Private landowners and farmers feel discouraged from planting trees due to uncertainty about the future direction of agricultural policy and funding streams, according to a report by a public spending watchdog.
Farmers are paid around £8,500/ha to plant trees. From 2025, government will mainly fund tree planting through the Environmental Land Management (ELM) scheme.
However, uncertainty over the design of ELM means Defra has been unable to develop detailed plans for this transition, the National Audit Office (NAO) said.
Farmers were also weighing up whether tree planting or other environmental activities available to them under ELM may be more attractive, or better suited to their business, the watchdog said.
Defra also did not carefully consider whether its targets for tree planting in England are realistic, according to the NAO assessment (PDF).
Despite working quickly to set up new tree planting schemes, the government looks set to fall short of what it set out to achieve in 2021-22.
Nature-based solutions, including woodland creation and management, form part of the government’s strategy to reach net zero carbon emissions by 2050.
Defra’s ambitious target of planting at least 7,500ha of trees each year by March 2025 requires farmers to subscribe to the schemes under its Nature for Climate Fund Tree Programme.
Defra estimated that between 1,400ha and 1,900ha of new trees would be planted in 2021-22 and to realise its target of 7,500ha per year by 2025, its ambition was to plant 2,577ha.
At no point in the past 50 years has the annual rate of tree planting in England reached 7,500ha and it has only surpassed 6,000ha in three of the past 50 years.
Head of the NAO Gareth Davies said: “Defra has done well to launch new schemes to support landowners to plant trees.
“Yet despite its efforts, it is not expecting to achieve the amount of new tree planting in 2021-22 that it set out to, and should have done more to make sure its targets were realistic.”
Meg Hillier, Labour MP for Hackney South and Shoreditch and chairwoman of the Commons public accounts committee, labelled the programme “half baked”.
She added: “Working at pace meant some of the basics weren’t done. Defra didn’t stop to think whether its tree planting targets were realistic, and hasn’t worked out a way to properly measure its own performance.”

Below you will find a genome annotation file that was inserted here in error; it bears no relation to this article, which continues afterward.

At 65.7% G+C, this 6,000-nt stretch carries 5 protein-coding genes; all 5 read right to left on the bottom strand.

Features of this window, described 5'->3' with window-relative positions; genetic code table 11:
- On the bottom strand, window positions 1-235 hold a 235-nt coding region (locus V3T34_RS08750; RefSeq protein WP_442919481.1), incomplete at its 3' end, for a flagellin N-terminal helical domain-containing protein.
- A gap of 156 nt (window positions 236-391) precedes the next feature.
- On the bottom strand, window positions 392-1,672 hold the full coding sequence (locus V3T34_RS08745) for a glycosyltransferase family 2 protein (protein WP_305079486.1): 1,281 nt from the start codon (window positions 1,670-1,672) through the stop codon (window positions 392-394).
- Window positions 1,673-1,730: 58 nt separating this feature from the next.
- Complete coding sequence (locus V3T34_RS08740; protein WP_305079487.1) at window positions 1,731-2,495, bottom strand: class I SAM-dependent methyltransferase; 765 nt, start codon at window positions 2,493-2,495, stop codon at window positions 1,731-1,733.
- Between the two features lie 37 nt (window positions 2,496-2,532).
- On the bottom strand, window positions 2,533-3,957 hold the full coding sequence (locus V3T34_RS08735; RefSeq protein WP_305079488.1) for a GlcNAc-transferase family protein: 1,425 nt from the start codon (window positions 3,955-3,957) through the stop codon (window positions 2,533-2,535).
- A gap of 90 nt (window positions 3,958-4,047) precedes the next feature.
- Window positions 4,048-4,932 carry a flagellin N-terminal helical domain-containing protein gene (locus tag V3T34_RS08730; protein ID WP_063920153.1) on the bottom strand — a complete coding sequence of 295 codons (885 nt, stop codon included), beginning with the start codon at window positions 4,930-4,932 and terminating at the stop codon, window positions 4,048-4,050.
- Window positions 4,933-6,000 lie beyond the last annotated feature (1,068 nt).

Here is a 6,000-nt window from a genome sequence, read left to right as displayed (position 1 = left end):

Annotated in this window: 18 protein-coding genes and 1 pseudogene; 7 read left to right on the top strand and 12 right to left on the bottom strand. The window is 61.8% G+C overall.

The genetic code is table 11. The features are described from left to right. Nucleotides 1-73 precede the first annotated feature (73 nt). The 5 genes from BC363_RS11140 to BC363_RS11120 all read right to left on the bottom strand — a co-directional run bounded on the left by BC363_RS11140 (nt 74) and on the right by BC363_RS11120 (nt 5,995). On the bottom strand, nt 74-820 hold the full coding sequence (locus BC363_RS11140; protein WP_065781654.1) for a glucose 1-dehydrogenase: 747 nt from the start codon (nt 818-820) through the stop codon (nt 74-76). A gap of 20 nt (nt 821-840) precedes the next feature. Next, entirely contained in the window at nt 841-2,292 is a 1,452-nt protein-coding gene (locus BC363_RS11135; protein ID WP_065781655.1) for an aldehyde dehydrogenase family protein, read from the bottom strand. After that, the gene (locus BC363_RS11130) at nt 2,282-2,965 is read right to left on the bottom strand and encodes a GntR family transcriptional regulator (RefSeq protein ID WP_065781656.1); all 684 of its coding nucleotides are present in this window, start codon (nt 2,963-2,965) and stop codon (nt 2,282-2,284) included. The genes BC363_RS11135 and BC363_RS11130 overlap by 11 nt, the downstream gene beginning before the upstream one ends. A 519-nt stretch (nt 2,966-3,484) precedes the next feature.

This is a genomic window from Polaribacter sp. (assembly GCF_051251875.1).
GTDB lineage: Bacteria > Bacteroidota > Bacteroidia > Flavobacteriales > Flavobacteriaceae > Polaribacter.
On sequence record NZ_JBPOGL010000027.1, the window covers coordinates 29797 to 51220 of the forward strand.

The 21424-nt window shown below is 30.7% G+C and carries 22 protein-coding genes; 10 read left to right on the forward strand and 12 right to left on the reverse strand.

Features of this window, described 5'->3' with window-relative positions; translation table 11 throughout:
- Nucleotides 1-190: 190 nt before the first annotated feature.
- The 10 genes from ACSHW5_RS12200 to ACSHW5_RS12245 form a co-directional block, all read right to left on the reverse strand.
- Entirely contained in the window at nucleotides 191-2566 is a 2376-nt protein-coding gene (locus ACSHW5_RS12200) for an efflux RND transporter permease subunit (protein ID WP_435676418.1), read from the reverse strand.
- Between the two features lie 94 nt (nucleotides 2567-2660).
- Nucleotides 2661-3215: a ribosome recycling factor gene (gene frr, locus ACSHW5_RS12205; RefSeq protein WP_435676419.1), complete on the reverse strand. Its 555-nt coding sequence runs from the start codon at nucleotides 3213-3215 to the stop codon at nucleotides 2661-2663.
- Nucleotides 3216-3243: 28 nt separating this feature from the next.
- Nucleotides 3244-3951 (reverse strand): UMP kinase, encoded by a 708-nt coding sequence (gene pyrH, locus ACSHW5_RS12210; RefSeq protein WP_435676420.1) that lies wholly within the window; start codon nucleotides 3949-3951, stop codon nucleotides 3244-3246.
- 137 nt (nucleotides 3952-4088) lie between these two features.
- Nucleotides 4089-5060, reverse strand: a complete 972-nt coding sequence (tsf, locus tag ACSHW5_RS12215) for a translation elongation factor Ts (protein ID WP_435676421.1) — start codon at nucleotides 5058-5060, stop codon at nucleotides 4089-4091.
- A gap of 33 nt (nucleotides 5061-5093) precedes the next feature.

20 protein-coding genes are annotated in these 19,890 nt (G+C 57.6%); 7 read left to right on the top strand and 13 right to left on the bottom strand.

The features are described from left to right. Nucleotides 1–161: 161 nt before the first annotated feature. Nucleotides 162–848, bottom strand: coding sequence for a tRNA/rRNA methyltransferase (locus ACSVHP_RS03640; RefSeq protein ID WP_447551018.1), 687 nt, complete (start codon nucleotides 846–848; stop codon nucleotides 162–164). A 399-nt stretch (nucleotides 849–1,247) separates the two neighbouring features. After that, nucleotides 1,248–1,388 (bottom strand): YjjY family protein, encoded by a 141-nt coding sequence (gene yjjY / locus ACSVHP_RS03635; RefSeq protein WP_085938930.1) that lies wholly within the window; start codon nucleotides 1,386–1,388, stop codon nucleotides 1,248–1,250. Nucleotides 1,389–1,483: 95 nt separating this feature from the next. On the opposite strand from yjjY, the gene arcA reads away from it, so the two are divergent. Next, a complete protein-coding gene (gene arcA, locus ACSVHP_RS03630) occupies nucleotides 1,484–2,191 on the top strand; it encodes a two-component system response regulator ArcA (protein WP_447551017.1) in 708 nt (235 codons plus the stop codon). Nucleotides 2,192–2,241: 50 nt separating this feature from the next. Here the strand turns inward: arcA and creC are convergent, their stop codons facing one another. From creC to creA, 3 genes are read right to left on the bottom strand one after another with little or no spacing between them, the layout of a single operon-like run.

In response to the report, Defra secretary George Eustice said: “The challenge of climate change requires stretching targets and high ambition.
“The NAO report acknowledges that we have worked at pace in difficult circumstances to rise to this challenge but we are under no illusion that there is more to do. That is why we will treble the number of trees planted rates by the end of this parliament, backed up by over £500m.”
‘Plant the right tree in the right place’, says NFU
Farmers understand the importance of managing existing woodlands and creating new woodland which offers obvious benefits to the environment, particularly contributing to British farming’s net zero ambition, the NFU said.
But tree planting must be carefully considered with the right policies and funding incentives to ensure that it can work for all farmers, including tenants, alongside productive farming.
The NFU said its own Tree Strategy calls for government policy to ensure that “the right tree is planted in the right place”.
NFU deputy president Tom Bradshaw said: “Tree planting must be carefully considered with the right policies and funding incentives to ensure that it can work for all farmers, including tenants, alongside productive farming.
“Planting trees forms a key part of the NFU’s net zero plan and farmers recognise their role in helping to deliver it. Thousands of trees have been planted in the past year alone and many more will be planted on farms in the coming months to celebrate the Queen’s platinum jubilee.
“It is important we are smart in our approach to tree planting as we cannot end up in a situation where we are losing productive and versatile farmland and reducing sustainable domestic food production, only to increase our reliance on food imports from countries with lower environmental credentials.”